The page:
I should have checked the number of pages (something I don't normally deem necessary to do) for this version, as it seems to be a childlike oversimplification of the story. Whereas other sources state the true book should be around 200 pages, this is a mere 30. The story is rushed through and you lose all sense of wonderment and discovery that I imagined this story would evoke.

Don't make the same mistake I did, do not get this version.
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on 20 March 2013
I picked up this novel last September with the idea of reading it but never got around to it until after Christmas when I was bought a proper Kindle reader. This is the first book by Verne I have read and I have to say that I thoroughly enjoyed it. The writing style is descritive and engaging and (to a technically minded person) reads almost as a scientific paper. The way in which the journey is recorded and described is almost as if it were a real-life expedition that had been reported in a Journal.

Despite some of the 1star reviews on here I have not noticed any strange tagging or evidence that it has been converted from another format, the page numbering is exact and the time left in chapter/book works fine.

This has certainly spurred me on to read more by Verne, will probably go for Around the World in 80 Days next to see if that has the same descriptive style.
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on 25 June 2012
Verne certainly knows how to spin a good yarn, and this book builds up to a thrilling climax. The scientific thought may be a little outdated, but the precision with which Verne includes it in the story (and his obvious admiration for the science itself) simply adds to the atmosphere.

My only frustration is with the translation itself - in this Wordsworth Classics edition it must be well over 50 years old, as the language is very stilted and outdated at times, and the (anonymous) translator's few footnotes are limited to nitpicking over the life of Humphrey Davy and the accuracy of Verne's stated distances. Changing the temperatures to Fahrenheit (from Verne's Celcius) and the money to pounds, shillings and pence is no more beneficial in 2012 than it was 1996 when this edition was released!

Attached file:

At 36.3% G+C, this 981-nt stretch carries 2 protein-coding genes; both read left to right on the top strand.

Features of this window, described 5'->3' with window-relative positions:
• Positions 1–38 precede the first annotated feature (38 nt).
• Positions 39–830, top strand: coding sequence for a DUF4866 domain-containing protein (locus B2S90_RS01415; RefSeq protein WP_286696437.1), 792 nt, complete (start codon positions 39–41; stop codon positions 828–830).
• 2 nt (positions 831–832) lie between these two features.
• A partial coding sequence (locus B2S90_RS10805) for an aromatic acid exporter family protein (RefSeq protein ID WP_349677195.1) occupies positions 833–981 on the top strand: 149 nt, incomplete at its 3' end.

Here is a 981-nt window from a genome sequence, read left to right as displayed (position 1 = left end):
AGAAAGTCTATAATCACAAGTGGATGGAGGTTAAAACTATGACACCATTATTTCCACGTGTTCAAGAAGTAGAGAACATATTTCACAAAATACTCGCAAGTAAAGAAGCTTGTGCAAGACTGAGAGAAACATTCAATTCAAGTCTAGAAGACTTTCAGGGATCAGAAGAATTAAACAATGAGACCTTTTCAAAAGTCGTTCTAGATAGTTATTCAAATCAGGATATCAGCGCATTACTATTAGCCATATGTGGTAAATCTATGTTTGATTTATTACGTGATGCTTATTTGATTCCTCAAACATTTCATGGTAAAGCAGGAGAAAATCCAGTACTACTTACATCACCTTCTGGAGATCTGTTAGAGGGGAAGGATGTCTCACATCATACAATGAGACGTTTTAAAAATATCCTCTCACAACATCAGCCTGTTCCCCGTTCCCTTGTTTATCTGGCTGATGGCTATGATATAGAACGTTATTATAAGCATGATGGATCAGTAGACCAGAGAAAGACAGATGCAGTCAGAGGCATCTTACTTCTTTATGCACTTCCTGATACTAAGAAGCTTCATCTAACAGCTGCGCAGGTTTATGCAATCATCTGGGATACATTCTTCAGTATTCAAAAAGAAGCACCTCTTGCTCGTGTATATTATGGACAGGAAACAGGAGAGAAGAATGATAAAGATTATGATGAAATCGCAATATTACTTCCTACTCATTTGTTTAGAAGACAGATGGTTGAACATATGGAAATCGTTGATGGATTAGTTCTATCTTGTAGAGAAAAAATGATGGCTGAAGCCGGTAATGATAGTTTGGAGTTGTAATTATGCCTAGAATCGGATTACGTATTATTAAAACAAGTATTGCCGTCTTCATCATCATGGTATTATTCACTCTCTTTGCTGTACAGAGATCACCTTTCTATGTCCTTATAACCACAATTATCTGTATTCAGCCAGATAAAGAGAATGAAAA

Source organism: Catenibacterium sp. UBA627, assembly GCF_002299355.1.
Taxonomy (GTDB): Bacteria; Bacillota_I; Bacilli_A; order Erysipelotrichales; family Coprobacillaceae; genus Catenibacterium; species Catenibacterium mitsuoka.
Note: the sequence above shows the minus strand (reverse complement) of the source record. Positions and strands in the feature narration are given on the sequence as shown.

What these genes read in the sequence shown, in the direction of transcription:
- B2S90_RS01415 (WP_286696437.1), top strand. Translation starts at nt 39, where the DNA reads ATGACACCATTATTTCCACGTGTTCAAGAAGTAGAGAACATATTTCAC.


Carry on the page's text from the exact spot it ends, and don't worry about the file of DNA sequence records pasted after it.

I have no idea whether there are any more recent translations available - this story certain deserves one, as its dynamism is timeless.
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on 1 January 2017
Everything's been said probably...just a classic novel. Very well written witness modern day mythos contained in the hollow earth theory, what did he know ! Great piece of escapism and just a epic adventure. Almost nothing to buy on kindle . And if faith is lost in modern literature...read this...it's profane and thought provoking. Classic.
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on 30 October 2015
Another Jules Verne classic which I have seen in film version but nothing beats the book. There are no limits to ones boundless imagination which the book leads you to explore. Jules seemed to have a window into the future which gave all of his stories a credibility even though they were marketed as science fiction. I fully recommend this as a wonderful book to emerse yourself in during a cold dark winters night.
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on 4 April 2014
This is a novel that appeals to only a few, possibly those who like myself read and reread it when in their teens.(A long time ago).At the time Science Fiction was not approved of unless it was Dan Dare etc. To be frank it is dated, nowadays the plot, technology and characterisation is seen as one dimensional. And it is.But. Reading it does take you back to younger days, if you have any to remember. What I am trying to say is that at the time it was Independence Day, Lord of the rings et al. Please read it but do allow for its age. And enjoy.
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on 25 April 2018
I was expecting the two languages to be next to each other, either on one page or on opposite pages, so that the story is actually bilingual. What I found when it arrived was that the first half of the book is the story in English, the second half is the story in French. One could also just buy the books separately if you wanted that. But it's not really useful for learning a language or just enjoying the two together.